This section connects you to basic information from CDC's Division of Viral Hepatitis. CDC offers information on hepatitis for both healthcare providers and the public, some of which is excerpted here. For more information, click the provided CDC links.
FAQs for Health Professionals
- Hepatitis A FAQs for Health Professionals
- Hepatitis B FAQs for Health Professionals
- Hepatitis C FAQs for Health Professionals
FAQs for the Public
CDC’s Division of Viral Hepatitis provides answers to questions about viral hepatitis. We list some of the most common questions and answers. Find more questions and answers on the CDC Web site.
What is hepatitis?
“Hepatitis” means inflammation of the liver. Toxins, certain drugs, some diseases, heavy alcohol use, and bacterial and viral infections can all cause hepatitis. Hepatitis is also the name of a family of viral infections that affect the liver; the most common types are hepatitis A, hepatitis B, and hepatitis C.
What is the difference between hepatitis A, hepatitis B, and hepatitis C?
Hepatitis A, hepatitis B, and hepatitis C are diseases caused by three different viruses. Although each can cause similar symptoms, they have different modes of transmission and can affect the liver differently. Hepatitis A appears only as an acute or newly occurring infection and does not become chronic. People with hepatitis A usually improve without treatment. Hepatitis B and hepatitis C can also begin as acute infections, but in some people, the virus remains in the body, resulting in chronic disease and long-term liver problems. There are vaccines to prevent hepatitis A and B; however, there is not one for hepatitis C. If a person has had one type of viral hepatitis in the past, it is still possible to get the other types.
- What is hepatitis A?
- How is hepatitis A spread?
- Who is at risk for hepatitis A?
- What are the symptoms of hepatitis A?
- How will I know if I have hepatitis A?
- How is hepatitis A treated?
- Can hepatitis A be prevented?
- What is the hepatitis A vaccine?
- Who should get vaccinated against hepatitis A?
- What is hepatitis B?
- How likely is it that acute Hepatitis B will become chronic?
- How is Hepatitis B spread?
- Can a person spread Hepatitis B and not know it?
- Who is at risk for Hepatitis B?
- If I think I have been exposed to the Hepatitis B virus, what should I do?
- Does acute Hepatitis B cause symptoms?
- What are the symptoms of acute Hepatitis B?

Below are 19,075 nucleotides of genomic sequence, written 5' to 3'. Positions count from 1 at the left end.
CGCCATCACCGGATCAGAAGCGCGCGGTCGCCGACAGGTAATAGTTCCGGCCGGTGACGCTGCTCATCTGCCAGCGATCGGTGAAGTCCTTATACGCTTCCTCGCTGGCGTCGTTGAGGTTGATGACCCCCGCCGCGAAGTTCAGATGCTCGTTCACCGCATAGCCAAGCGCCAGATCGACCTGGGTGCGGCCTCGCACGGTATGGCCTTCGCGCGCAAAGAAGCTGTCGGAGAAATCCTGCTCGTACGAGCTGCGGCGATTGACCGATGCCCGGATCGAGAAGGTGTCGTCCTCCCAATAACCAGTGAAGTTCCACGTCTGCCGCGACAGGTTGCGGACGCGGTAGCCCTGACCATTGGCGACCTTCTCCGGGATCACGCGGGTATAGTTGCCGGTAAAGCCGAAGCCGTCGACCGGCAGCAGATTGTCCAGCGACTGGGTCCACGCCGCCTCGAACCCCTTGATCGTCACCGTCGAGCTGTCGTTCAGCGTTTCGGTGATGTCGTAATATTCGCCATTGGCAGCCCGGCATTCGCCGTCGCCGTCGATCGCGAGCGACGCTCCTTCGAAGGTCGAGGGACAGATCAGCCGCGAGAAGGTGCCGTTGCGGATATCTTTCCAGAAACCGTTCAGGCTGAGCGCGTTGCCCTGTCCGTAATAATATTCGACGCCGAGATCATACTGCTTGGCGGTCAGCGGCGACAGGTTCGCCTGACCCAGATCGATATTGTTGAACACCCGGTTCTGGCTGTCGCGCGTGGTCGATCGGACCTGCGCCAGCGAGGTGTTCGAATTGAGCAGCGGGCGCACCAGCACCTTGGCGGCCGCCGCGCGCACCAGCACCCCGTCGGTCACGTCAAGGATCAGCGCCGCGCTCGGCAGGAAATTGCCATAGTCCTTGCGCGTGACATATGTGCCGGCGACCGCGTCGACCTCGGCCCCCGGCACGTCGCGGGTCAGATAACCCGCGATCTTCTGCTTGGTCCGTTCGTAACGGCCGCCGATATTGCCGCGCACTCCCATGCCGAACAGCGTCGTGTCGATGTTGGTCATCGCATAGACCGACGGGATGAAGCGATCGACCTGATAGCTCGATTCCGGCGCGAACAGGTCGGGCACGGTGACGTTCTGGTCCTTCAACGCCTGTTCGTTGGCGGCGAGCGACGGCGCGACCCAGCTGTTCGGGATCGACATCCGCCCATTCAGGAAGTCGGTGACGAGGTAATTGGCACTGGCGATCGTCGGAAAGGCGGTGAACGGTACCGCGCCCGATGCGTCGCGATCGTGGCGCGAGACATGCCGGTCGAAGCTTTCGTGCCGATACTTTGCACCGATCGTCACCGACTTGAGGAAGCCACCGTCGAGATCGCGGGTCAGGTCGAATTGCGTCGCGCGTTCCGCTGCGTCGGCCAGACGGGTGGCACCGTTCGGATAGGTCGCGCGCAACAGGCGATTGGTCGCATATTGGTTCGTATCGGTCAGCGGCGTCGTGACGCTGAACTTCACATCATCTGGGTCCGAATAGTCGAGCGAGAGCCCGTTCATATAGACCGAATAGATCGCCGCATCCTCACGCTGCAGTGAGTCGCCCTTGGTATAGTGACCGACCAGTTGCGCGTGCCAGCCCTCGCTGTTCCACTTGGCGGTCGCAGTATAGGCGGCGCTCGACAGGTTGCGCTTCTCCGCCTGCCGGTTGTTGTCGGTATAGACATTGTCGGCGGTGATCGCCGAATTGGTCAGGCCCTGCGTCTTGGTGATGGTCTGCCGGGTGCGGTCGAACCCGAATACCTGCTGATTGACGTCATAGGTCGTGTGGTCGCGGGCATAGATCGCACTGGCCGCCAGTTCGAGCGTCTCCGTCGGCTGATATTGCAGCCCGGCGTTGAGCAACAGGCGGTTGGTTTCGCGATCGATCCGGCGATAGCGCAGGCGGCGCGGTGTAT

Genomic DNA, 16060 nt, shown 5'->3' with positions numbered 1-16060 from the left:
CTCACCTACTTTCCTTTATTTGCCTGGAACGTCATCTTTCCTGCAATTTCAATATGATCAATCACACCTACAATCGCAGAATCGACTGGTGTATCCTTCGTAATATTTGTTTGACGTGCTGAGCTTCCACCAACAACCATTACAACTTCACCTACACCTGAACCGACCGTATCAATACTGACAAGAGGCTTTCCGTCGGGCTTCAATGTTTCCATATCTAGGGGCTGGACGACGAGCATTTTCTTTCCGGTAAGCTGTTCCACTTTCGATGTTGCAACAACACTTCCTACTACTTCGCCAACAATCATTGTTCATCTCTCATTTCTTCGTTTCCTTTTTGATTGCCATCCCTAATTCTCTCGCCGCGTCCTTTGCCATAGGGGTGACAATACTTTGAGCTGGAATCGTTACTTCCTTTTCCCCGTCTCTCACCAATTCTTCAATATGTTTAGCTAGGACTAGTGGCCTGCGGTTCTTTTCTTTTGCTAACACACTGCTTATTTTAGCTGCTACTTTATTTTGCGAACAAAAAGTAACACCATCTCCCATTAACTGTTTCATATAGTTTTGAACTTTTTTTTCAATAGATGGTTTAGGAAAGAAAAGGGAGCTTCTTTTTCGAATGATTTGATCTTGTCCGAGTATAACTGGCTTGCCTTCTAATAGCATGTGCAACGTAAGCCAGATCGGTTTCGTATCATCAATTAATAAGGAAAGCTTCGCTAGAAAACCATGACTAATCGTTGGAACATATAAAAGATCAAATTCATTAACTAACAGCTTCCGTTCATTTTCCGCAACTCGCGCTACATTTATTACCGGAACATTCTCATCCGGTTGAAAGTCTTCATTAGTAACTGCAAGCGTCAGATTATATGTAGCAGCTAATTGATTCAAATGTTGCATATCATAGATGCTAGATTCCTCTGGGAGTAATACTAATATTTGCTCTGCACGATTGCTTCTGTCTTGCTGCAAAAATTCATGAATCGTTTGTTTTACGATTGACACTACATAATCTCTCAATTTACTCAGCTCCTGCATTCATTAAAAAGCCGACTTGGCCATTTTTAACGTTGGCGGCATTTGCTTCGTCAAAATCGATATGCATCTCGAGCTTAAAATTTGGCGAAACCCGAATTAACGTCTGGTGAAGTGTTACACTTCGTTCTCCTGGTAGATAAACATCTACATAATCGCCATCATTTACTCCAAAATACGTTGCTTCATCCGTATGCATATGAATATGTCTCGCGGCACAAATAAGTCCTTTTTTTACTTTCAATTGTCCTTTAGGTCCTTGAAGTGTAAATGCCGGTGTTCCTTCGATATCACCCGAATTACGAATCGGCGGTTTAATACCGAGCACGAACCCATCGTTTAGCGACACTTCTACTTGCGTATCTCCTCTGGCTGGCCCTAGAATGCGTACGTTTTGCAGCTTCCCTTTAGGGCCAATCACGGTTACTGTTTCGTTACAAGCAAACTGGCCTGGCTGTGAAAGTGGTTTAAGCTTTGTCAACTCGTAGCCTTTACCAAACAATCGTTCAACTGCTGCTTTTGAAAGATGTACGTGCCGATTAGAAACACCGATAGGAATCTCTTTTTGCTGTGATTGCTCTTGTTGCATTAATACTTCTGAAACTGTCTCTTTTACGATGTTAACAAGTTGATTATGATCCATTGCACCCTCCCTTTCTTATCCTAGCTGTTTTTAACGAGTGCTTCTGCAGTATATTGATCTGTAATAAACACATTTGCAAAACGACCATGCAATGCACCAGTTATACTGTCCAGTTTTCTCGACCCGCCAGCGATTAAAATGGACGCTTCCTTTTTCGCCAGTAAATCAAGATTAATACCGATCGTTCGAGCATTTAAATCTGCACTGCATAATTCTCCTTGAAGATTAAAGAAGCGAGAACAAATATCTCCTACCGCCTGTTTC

- Can a person spread hepatitis B without having symptoms?
- What are the symptoms of chronic hepatitis B?
- How will I know if I have hepatitis B?
- How serious is chronic hepatitis B?
- How is acute hepatitis B treated?
- How is chronic hepatitis B treated?
- Can hepatitis B be prevented?
- Who should get vaccinated against hepatitis B?
- Are pregnant women tested for hepatitis B?
- Do babies need the hepatitis B vaccine even if a pregnant woman does not have hepatitis B?
- What is hepatitis C?
- How is hepatitis C spread?
- Can hepatitis C be spread through sexual contact?
- Who is at risk for hepatitis C?
- What are the symptoms of acute hepatitis C?
- Can a person spread hepatitis C without having symptoms?
- Who should get tested for hepatitis C?
- If you are pregnant, should you be tested for hepatitis C?
- Can acute hepatitis C be treated?
- Can chronic hepatitis C be treated?
- Is there a vaccine that can prevent hepatitis C?
- What is HIV and hepatitis C virus coinfection?
Other Hepatitis Types
Hepatitis D is a serious liver disease caused by the hepatitis D virus. It is uncommon in the United States, and only occurs among people who are infected with the hepatitis B virus. The transmission of hepatitis D is similar to how hepatitis B is spread and requires contact with infectious blood. There is no vaccine for hepatitis D.
Hepatitis E is a serious liver disease caused by the hepatitis E virus. While rare in the United States, hepatitis E is common in many parts of the world. Hepatitis E is similar to hepatitis A, in that it is spread in similar ways and usually results in an acute infection. It is transmitted from ingestion of fecal matter, even in microscopic amounts, and is usually associated with contaminated water supply in countries with poor sanitation. There is currently no FDA-approved vaccine for hepatitis E.